Hungary blocks EU application to issue joint statement on ICC warrant for Vladimir Putin’s arrest

Moscow warns Armenia over 'absolutely unacceptable' plans to accede to the Rome Statute of ICC

Image of the International Criminal Court in The Hague. Credit: Twitter@IntlCrimCourt

An application to issue a joint EU statement on the ICC warrant for Vladimir Putin’s arrest was blocked by Hungary.

The publication of a joint statement by EU countries on the issuance of an International Criminal Court (ICC) warrant for the arrest of Russian President Vladimir Putin was blocked by Hungary this Monday, March 20. This was reported by Bloomberg, citing sources.

As a result of Budapest’s action, Josep Borrell, the head of the EU foreign service, was reportedly forced to publish a statement on his own behalf, taking into account the decision of the ICC.

According to the news agency, the position of Hungary regarding the issuance of a warrant for the arrest of the Russian president ‘may be expressed’ at the next EU summit, which will be held in Brussels on March 23-24. When asked for a comment by Bloomberg, the EU Foreign Service allegedly declined to comment on information about the Hungarian veto against the joint statement.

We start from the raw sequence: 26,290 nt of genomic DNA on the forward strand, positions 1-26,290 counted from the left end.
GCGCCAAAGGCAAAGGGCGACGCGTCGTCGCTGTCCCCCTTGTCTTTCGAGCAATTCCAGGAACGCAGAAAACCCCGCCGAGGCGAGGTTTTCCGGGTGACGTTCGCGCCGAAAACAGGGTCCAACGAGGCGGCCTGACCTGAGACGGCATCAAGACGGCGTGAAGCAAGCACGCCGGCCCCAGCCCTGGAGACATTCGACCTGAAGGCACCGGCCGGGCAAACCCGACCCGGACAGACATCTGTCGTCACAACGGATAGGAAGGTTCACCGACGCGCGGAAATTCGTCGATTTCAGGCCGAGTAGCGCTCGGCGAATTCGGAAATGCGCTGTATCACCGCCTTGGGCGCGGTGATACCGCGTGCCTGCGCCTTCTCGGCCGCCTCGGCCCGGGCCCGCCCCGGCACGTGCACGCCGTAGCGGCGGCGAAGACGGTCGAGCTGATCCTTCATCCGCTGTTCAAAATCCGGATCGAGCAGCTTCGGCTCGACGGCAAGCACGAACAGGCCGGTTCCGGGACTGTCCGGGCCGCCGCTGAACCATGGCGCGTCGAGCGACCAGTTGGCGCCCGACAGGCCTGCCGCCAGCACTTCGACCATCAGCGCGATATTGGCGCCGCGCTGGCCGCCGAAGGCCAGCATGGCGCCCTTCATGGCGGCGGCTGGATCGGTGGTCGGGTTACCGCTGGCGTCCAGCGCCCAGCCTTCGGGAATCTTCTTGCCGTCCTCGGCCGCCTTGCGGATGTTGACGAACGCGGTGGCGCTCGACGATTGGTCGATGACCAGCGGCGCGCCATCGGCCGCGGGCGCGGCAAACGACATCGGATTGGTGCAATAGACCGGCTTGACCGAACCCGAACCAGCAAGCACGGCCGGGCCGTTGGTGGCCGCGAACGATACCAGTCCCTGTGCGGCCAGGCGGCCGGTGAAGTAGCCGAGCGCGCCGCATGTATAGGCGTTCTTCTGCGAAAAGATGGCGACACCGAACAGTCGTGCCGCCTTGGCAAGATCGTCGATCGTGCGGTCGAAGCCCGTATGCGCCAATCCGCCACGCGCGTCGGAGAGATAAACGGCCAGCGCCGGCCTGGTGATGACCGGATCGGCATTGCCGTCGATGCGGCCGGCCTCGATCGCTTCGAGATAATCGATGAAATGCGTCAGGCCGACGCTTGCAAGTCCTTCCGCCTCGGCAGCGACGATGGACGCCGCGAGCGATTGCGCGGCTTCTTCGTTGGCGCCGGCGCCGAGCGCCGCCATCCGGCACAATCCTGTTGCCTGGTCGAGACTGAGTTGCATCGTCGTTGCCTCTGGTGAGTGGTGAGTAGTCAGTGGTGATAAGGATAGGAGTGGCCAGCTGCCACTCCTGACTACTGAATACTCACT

Bloomberg noted that the draft declaration following the summit used similar language to Borrell’s statement. At the same time, agency sources reported that some European leaders may require the use of tougher rhetoric against the Russian authorities regarding the decision of the ICC.

Earlier, the justice ministers from 26 EU countries issued a statement in support of the ICC investigation. The representative of Hungary did not sign it, as reported by

On March 17, the ICC issued an arrest warrant for Vladimir Putin and the presidential commissioner for children’s rights, Maria Lvova-Belova, on charges of ‘illegal deportation’ of Ukrainian children.

Commenting on this decision, Dmitry Peskov, the press secretary of the Russian leader, noted that Moscow did not recognise the jurisdiction of the ICC. In turn, the official representative of the Russian Foreign Ministry, Maria Zakharova, speaking about the information received from The Hague, said that the decisions of the ICC have no meaning for Russia, and any possible arrest warrants are legally void.


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Written by

Chris King

Originally from Wales, Chris spent years on the Costa del Sol before moving to the Algarve where he is a web reporter for The Euro Weekly News covering international and Spanish national news. Got a news story you want to share? Then get in touch at